Kai Campos: "Yeah, I’ve actually just got a few little things, things I haven’t used on stage before, that I’m just gonna throw in. I think that we’re fairly competent with playing the record now. We kind of sound in the zone of it. And I want to chuck in a few things that are gonna throw people off a bit."
And throw yourself out of that zone.
Kai Campos: "Yeah, exactly. That’s always good. You can feel when the time comes to make things a bit more uncomfortable [for yourselves]. We’re doing a few bits out there, too, so if it goes really well hopefully we’ll end up working with some other people."
Yeah, I read that you had some studio time booked out there.
Kai Campos: "Yeah, the shows are in between a bit of studio time in LA and New York. We’ve not really got too much of a plan for it, just a few people who, over the years, we always said, ‘Oh we should go into the studio together,’ and now’s just a good time to do it, really."
Have you done much recording outside of your own studio before?
Kai Campos: "No. It terrifies me, actually. Again, it’s something that puts me out of my comfort zone, because I don’t really think about the way that I work, particularly. It’s probably quite idiosyncratic. I always think it won’t necessarily translate. If I think that someone can hear what I’m doing, only a couple of rooms down, it changes what I’m doing. Normally, I have to feel completely safe from the idea that anyone can hear what I’m doing, which can be a bit limiting. That’s something I’d like to work on, actually. I know some people who are a bit more blasé about that sort of thing, which is a good thing, I think."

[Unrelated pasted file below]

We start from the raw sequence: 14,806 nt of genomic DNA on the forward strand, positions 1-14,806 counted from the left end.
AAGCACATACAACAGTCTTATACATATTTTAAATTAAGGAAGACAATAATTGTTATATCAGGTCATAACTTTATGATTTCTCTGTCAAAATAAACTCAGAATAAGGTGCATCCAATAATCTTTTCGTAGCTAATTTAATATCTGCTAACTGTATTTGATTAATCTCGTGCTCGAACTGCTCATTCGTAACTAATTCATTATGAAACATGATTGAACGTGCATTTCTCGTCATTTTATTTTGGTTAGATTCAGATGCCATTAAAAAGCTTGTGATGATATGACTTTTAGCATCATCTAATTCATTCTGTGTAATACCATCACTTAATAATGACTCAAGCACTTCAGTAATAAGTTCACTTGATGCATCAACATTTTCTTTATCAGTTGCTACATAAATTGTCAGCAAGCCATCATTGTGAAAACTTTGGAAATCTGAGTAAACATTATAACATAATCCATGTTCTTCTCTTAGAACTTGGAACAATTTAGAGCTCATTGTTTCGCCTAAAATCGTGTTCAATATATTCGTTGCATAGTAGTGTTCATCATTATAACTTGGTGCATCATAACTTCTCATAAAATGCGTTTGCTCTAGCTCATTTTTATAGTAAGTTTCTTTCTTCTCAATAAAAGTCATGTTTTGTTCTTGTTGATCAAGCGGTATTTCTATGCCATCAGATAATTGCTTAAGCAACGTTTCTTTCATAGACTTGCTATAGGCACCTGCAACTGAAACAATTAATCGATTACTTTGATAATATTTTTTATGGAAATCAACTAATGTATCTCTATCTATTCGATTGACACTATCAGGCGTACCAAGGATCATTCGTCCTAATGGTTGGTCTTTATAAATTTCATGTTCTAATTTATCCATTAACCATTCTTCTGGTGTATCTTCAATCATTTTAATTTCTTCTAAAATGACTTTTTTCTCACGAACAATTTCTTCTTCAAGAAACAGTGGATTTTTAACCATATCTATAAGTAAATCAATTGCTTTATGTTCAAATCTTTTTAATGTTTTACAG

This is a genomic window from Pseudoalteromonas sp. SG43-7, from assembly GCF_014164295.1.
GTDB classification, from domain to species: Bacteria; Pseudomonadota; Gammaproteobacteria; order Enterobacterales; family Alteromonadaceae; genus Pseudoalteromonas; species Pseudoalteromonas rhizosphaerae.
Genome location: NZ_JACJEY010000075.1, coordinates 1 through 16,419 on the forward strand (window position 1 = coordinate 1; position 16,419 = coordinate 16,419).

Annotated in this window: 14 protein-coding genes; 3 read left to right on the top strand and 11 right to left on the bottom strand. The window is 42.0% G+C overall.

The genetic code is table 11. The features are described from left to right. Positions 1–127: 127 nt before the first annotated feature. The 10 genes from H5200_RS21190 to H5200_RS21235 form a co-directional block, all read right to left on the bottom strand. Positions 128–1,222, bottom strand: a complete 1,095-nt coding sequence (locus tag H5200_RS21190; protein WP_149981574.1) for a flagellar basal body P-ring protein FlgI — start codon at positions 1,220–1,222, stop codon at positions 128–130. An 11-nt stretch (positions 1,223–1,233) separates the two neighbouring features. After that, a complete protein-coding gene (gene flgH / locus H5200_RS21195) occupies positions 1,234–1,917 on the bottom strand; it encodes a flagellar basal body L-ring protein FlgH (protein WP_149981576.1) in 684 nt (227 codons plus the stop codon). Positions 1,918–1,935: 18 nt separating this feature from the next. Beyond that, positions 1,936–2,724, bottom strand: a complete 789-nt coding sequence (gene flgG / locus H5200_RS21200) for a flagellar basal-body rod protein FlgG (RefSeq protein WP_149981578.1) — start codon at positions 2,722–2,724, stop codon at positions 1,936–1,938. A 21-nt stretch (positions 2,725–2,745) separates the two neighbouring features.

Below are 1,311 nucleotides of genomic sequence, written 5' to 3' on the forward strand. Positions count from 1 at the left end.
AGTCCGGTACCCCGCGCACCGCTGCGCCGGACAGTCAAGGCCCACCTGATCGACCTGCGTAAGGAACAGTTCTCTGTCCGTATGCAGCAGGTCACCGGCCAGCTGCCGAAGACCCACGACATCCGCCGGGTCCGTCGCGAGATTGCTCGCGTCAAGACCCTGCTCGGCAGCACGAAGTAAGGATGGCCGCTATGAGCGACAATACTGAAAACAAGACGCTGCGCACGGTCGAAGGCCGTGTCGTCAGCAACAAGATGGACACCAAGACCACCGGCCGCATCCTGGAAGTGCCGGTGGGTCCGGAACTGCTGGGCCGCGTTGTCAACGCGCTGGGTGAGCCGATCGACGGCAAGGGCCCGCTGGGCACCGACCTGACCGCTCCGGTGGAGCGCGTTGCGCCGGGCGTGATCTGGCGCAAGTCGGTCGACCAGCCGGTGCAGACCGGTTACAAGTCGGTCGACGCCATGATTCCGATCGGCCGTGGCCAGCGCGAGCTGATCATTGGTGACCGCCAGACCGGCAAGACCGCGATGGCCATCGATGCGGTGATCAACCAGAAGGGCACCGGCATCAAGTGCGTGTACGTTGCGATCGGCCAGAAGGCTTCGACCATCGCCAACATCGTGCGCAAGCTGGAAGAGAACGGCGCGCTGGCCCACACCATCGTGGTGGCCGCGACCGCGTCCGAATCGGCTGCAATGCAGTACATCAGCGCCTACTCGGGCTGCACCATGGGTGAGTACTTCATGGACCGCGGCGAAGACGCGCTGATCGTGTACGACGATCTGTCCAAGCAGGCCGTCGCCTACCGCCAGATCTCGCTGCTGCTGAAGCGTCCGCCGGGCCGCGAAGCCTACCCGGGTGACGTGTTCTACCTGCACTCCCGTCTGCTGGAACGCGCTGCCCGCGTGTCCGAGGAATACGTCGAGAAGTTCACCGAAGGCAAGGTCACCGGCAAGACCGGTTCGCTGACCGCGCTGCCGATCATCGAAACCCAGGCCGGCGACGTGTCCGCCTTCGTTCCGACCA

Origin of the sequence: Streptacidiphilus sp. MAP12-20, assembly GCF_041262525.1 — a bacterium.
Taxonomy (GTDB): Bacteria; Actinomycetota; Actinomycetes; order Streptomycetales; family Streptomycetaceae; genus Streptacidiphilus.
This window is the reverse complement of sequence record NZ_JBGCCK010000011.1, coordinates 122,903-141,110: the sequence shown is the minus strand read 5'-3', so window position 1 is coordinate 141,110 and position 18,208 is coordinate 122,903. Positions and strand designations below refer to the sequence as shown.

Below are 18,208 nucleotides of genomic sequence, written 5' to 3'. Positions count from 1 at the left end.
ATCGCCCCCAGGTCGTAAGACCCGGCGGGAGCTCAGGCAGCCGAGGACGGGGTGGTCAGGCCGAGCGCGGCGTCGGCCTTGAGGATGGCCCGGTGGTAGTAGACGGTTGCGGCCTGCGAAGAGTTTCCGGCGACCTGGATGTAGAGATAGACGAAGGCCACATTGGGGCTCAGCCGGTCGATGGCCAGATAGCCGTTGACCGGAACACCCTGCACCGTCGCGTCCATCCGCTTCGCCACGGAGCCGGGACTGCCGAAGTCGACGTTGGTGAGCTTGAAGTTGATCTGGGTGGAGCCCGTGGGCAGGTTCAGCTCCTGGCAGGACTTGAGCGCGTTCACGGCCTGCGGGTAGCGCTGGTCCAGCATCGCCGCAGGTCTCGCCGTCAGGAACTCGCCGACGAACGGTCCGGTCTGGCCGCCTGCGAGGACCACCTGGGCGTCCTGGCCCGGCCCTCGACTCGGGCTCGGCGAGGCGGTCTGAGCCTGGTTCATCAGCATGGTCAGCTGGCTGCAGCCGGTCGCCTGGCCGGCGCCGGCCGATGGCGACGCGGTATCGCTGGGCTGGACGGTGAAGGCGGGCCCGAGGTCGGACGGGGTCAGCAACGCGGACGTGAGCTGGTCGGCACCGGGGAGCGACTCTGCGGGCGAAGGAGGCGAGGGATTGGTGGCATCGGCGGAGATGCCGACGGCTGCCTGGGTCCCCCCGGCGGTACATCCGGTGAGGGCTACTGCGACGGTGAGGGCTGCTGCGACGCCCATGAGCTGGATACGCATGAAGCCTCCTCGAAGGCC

So you’re a bit anxious, but also excited?
Kai Campos: "Yeah, exactly. I’m just gonna throw myself into it. The worst thing that can happen is that we don’t necessarily make some fantastic music – which is not the end of the world, really."
"I’m just gonna throw myself into it. The worst thing that can happen is that we don’t necessarily make some fantastic music – which is not the end of the world, really." – Kai Campos, Mount Kimbie
Do you think would you ever want to go out and do a full album in a place that wasn’t your own studio?
Kai Campos: "I can’t imagine it, because even if we could afford to – which we can’t, but even if we could afford to – it makes me panic, thinking that I’m on the clock all the time. It’d just change what we’re doing. Seeing the potential of home recording was a big turning point in my life, realising I could do everything by myself. I found that really rewarding. And it informs the music that you write; it’s not only the process. You end up doing things you normally wouldn’t. So I can’t imagine it.
"At the same time, we’ve had really positive experiences on the last record of going to other people’s studios to do certain things, chatting about stuff, recording certain bits, and taking it back home."
Do you ever write stuff on the road, or do you have to be in the studio?